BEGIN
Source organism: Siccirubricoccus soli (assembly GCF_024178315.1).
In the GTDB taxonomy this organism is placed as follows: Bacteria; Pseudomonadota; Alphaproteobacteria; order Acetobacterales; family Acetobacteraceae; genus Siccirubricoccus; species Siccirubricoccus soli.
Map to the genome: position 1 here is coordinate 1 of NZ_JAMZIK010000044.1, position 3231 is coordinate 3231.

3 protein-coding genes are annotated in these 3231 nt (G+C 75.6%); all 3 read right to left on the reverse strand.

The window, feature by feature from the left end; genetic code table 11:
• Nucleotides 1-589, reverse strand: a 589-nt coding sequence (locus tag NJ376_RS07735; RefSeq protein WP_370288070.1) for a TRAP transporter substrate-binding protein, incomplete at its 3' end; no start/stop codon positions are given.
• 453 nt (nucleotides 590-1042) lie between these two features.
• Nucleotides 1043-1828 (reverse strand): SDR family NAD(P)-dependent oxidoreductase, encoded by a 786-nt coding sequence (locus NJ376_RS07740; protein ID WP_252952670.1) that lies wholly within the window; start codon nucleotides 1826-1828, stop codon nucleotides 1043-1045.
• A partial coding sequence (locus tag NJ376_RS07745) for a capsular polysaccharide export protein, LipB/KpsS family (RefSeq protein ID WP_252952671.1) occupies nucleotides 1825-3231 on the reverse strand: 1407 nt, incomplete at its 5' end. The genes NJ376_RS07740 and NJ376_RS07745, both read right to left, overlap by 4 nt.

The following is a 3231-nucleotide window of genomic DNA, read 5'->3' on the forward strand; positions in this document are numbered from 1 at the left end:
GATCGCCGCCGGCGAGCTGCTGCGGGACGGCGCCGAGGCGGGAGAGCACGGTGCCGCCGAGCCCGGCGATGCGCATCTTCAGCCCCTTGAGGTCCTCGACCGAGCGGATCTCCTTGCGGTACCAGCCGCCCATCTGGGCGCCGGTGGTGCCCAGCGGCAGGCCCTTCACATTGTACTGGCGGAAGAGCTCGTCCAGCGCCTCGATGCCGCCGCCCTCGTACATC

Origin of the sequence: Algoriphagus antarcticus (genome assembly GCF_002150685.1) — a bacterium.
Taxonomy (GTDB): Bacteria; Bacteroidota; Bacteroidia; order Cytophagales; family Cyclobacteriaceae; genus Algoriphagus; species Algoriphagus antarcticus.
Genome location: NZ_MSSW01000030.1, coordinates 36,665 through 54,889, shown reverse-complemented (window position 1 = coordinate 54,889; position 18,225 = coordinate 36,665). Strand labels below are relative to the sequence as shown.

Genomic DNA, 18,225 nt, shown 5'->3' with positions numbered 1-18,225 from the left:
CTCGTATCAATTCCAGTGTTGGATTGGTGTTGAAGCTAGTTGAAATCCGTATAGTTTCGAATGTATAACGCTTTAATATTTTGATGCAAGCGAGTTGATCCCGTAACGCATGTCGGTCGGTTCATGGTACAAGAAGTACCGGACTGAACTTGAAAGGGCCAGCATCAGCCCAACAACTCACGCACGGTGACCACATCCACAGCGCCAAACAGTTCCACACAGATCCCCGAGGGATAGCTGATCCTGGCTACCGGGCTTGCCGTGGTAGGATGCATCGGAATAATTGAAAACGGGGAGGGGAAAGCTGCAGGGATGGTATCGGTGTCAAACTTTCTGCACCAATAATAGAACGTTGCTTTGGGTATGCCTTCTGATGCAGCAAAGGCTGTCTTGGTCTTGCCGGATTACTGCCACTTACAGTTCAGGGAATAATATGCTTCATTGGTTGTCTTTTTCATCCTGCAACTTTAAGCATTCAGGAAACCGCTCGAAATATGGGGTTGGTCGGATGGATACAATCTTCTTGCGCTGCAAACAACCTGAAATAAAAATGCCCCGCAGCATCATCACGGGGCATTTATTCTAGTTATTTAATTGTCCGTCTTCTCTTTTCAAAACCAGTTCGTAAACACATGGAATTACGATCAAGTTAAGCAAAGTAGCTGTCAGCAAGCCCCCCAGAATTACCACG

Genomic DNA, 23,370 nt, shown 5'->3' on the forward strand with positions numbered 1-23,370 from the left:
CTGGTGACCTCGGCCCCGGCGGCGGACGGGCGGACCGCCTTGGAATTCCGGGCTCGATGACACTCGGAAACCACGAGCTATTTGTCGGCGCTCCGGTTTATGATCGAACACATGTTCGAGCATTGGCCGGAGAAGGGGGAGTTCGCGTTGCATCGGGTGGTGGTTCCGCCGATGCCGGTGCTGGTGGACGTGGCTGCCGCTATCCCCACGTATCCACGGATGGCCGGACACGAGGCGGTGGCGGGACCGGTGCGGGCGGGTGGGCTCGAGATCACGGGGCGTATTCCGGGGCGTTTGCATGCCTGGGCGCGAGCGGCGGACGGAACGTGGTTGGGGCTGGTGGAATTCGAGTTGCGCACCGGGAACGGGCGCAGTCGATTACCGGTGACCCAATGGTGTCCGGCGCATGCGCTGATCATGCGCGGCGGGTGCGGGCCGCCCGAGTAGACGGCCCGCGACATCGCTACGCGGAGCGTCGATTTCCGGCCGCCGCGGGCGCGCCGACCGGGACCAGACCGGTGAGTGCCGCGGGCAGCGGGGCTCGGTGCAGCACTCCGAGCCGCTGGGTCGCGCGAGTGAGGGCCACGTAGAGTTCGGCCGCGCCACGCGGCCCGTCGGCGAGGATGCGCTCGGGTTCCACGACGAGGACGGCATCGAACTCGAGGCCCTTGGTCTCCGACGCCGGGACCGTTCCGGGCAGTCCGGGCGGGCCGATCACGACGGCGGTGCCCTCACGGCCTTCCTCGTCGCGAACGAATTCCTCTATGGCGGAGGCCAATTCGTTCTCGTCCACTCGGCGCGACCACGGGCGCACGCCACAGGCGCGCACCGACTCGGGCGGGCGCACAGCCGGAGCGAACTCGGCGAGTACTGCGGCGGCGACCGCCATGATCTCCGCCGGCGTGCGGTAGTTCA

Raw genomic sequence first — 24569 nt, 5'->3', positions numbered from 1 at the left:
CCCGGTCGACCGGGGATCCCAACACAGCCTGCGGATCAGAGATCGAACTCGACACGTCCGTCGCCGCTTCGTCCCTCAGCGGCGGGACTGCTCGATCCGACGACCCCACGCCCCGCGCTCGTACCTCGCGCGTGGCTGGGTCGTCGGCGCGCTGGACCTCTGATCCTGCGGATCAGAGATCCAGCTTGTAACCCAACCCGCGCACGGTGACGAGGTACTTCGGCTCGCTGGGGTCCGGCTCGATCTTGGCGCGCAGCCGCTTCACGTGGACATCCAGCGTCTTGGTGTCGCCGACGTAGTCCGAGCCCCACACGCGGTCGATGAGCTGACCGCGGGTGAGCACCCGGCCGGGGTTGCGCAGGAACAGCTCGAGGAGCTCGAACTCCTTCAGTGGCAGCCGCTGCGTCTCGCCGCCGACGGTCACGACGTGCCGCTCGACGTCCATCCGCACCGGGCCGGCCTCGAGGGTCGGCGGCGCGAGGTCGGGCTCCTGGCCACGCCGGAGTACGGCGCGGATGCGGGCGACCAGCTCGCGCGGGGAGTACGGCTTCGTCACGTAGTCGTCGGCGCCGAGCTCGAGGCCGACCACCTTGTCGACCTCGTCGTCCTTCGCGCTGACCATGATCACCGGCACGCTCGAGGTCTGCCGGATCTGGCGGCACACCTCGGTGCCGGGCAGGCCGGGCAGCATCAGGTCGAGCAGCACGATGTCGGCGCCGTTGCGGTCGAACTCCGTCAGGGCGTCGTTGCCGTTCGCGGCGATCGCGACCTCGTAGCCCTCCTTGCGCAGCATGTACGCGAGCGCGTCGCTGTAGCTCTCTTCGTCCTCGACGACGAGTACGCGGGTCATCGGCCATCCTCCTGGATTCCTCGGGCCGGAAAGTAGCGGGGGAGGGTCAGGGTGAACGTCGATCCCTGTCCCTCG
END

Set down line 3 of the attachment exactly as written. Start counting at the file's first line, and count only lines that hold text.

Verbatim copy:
Map to the genome: position 1 here is coordinate 1 of NZ_JAMZIK010000044.1, position 3231 is coordinate 3231.